(Checking out a spiral wheel concentrator.)
Socializing with Other Miners and/or Rockhounds
Since I've been at this small-scale gold mining thing a while now (nigh on 40 years) I always run into a couple of folks (or five or six or seven!) that I've met along that twisting path out in the field. In fact, a few I've even worked with as erstwhile pards. Others I've swapped tall tales with sitting in front of a campfire or driven crazy as I watched them dredging, dry washing, sniping, or highbanking. Why crazy? Sometimes my unsolicited suggestions or advice didn't go over too well! I'm not much of a social person in general, but I do love seeing these folks, catching up with them on their failures and successes, and exchanging new ideas with them. I'm fixated on gold, of course, so I don't know too many rockhounds, but they also tend to come to these shows and jaw in the same way with their compatriots. You'd be surprised what you can learn just by talking with some of the old timers who come to this events (and our numbers are gradually dwindling as each year passes).
(These shows allow you to jaw with someone whose been down that mining path.)
Specimens and More Specimens
I'll wager dollars to donuts that when you leave one of these shows...gold or gem minerals...your jaw will be scraping the floor after seeing some of the specimens on display at these events. I've seen some of the most beautiful specimen gold I've ever come across at these events and the gems and minerals can be just as outstanding, if not more so. So take your time and soak it all in. It's simply amazing what Ma Nature can due with heat, chemical solutions, and a bit of pressure.
(If a gold specimen like this doesn't make your mouth water, nothing will.)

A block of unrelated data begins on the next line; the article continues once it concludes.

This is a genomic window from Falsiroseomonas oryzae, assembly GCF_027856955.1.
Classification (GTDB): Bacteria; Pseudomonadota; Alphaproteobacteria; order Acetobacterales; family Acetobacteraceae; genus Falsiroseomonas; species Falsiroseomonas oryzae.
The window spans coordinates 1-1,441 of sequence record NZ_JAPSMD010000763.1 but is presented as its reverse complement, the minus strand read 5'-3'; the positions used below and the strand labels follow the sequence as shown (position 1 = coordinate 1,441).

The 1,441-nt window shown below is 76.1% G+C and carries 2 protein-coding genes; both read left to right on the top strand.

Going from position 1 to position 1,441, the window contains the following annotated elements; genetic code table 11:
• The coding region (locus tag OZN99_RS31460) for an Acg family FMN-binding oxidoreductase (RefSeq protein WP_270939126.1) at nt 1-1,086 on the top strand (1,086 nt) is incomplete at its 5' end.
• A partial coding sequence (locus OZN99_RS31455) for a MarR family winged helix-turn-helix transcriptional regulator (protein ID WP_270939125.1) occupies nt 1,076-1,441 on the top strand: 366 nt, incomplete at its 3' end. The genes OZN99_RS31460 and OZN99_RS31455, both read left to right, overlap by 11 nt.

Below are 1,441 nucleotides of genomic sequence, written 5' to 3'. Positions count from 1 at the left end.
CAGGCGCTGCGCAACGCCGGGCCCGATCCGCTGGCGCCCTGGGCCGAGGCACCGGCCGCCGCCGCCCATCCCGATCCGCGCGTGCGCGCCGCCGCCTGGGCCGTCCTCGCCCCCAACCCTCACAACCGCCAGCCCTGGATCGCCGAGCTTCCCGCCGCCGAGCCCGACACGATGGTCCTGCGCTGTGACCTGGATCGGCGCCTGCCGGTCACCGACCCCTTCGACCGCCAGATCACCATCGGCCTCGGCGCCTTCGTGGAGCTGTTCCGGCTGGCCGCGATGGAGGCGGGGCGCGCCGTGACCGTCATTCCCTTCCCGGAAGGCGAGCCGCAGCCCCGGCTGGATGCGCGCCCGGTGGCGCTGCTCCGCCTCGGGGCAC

(Ditto for this emeralds in quartz specimen.)
These events come in all sizes and lengths of duration and over the years I've found some of the smaller shows can be every bit as good as their big daddy counterparts. If I had to choose one event you should attend (if at all possible, that is) it's the annual Quartzite (Arizona) Gem and Mineral Show and the corresponding Gold Show. The Gold Prospector's Association of America (GPAA) also host shows in various states and locations...they have one coming up in Ohio in 2018 I believe. Also one in North Carolina if I dis-remember correctly. If you're interested in finding more about a gold or gem and mineral show in your neck of the woods they'll be listed online, or you can contact the source such as the GPAA or the Quartzite Show folks.
Whatever the case, if you can make it to one or more of these events it'll be good for you overall. Hell, who knows? I might just turn up at the event you're at! How's that for real excitement?
Best to one and all.
(c) Jim Rocha 2017
Questions? E-mail me at firstname.lastname@example.org